MIAMI, Florida (CNN) -- When they walk into the office, they tend to be a bit hesitant, a little shy. They really don't know what to expect, and for some, it's hard to believe there's really someone out there who wants to give them free business suits and other interview essentials.
Sonia Jacobson helps Ernslyne Verdiu try a scarf with her new suit.
Sonia Jacobson, the executive director for the Miami branch of Dress for Success, sees this a lot. But she also sees these same people transformed by their new clothes.
"Their demeanor changes immediately," she said. "You can see the look on their face, when they put that suit on and they look in the mirror."
Dress for Success is a worldwide charitable organization that helps those who can't afford professional clothes get ready for a job interview. Watch women transformed with fashion »
The organization gives those in need a complete business suit -- including shoes, handbags and accessories, and then another outfit once they land a job. Clients must be referred by an agency.
Jacobson greets the four ladies with the Homestead, Florida, Job Corps, who are in her waiting room. A meeting always starts with a handshake.
"Squeeze it! Harder! Harder!" Jacobson tells one of the ladies. "Like that! Don't be afraid to squeeze it. The handshake is the most important thing you can do on a job interview ... because it shows that you are feeling confident, you're secure."
But things in the job market are anything but secure. Because of widespread job cuts and layoffs, Dress for Success is seeing staggering increases in business all over the country.
Business is up at the Miami, Florida, office about 100 percent over 2007. Denver, Colorado's, office has seen increases of 68 percent, and Portland, Oregon, has seen business jump 144 percent.
Ernslyne Verdiu is trying to re-enter the workforce. She's been out of work for several years because of an illness.
Today, Jacobson has found a pinstriped gray pants suit in Verdiu's size and then finds a scarf to complete the look.
Helping her tie the scarf, Jacobson has some more business etiquette to share.
"Immediately when that interviewer sees you, they're making an assessment based on how you dress, how you look, your grooming."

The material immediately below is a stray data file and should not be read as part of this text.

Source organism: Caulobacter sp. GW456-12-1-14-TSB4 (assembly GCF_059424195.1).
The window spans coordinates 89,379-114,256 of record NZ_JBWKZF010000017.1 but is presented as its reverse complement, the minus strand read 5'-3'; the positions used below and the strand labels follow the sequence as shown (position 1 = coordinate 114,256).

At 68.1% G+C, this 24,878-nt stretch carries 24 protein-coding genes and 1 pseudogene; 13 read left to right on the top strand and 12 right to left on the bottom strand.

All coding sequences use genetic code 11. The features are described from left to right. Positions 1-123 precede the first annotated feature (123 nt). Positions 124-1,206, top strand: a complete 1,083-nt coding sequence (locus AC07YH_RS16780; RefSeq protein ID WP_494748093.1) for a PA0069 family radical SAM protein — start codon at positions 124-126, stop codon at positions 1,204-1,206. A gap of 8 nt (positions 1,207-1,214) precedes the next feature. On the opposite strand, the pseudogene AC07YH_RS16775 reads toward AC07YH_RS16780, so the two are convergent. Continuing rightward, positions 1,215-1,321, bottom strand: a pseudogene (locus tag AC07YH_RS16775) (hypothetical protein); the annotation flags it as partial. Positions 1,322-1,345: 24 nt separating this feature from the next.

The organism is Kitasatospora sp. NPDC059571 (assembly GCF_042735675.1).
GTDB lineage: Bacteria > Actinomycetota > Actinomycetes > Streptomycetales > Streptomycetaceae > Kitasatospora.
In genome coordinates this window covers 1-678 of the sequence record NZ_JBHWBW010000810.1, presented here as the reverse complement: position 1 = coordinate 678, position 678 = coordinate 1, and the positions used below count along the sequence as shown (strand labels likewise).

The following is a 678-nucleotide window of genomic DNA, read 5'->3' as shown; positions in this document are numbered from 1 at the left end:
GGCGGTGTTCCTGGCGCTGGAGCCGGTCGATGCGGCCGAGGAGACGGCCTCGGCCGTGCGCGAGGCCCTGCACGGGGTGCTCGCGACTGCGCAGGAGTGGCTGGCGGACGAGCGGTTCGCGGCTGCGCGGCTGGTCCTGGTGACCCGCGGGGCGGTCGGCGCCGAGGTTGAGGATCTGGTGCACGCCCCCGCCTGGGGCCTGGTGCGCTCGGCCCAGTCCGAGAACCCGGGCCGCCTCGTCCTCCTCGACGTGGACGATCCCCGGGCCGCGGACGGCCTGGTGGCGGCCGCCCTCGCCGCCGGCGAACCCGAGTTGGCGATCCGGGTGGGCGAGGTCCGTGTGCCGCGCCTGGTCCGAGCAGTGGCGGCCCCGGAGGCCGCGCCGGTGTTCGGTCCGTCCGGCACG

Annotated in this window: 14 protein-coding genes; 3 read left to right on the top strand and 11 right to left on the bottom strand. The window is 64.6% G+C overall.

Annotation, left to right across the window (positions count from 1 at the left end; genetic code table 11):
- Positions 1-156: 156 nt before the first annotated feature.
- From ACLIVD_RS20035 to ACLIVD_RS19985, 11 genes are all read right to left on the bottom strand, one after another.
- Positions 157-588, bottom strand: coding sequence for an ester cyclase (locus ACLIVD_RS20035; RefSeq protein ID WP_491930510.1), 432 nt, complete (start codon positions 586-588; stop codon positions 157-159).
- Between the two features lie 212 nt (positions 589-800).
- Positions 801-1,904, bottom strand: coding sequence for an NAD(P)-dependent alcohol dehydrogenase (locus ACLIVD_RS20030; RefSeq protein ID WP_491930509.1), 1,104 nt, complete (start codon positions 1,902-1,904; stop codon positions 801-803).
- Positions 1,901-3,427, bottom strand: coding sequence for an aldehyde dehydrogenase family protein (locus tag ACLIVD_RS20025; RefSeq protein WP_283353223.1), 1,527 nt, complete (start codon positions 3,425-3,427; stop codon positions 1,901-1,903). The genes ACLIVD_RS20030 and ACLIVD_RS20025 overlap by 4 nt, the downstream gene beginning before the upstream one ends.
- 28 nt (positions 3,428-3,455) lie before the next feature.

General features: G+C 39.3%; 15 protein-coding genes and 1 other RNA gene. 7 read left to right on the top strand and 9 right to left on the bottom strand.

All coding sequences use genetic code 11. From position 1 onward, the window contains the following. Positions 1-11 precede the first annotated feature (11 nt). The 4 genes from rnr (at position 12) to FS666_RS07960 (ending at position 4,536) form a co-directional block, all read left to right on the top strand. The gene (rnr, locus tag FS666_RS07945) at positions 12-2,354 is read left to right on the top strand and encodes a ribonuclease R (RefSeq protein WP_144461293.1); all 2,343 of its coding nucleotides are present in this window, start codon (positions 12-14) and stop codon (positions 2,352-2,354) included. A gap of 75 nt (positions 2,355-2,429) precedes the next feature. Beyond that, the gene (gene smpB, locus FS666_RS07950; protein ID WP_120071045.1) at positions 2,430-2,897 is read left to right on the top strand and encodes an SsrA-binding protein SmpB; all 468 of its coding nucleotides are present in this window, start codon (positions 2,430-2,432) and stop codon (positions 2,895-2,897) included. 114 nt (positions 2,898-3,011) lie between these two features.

This organization is feeling the economic downturn just like everyone else. In Miami, they've been forced to move into a smaller office. In many cities and states, Dress for Success, has lost government funding.
"There's a greater need, much greater need," Jacobson said. "We just don't have the capacity, we don't have the manpower. We don't have the funds to really meet the demand."
They are forced to rely on donations. CNN went along with Jacobson to the Miami law firm of Panter, Panter & Sampedro, where a handful of business suits were waiting, as well as a donation in the form of a check.
Mitchell Panter is a civil trial attorney.
"If we can help out a young lady that doesn't have the means to purchase nice clothing so that she can go out on an interview and present herself in a professional manner, we can help. We need to help," he said.
Jacobson took the clothes to her car, where she already had a trunk full. Dress for Success accepts only business clothes in good condition. The organization says it has to re-donate about 75 percent of the donations it receives, because the clothes do not meet business standards.
Also, while Jacobson can play designer and even give grooming tips, being a tailor is beyond her role.
"We don't do the tailoring, and usually they can't afford to do the tailoring, so if it fits, they're pretty much walking out with it, and going right on that job interview," she said. "Sometimes the sleeves are too long, and we'll do a little trick with tape."
Dress for Success Miami has suited more than 20,000 people since 1994. Naomi Ellington was one of those thousands; she got a suit a few years ago. The suit helped her get a job. Today, she returns to Dress for Success as the case manager for the Homestead, Florida, Job Corps.
"They can dress up the outside, so the inside can feel better, too, sometimes," Ellington said. "Sometimes we have to work from the outside in."
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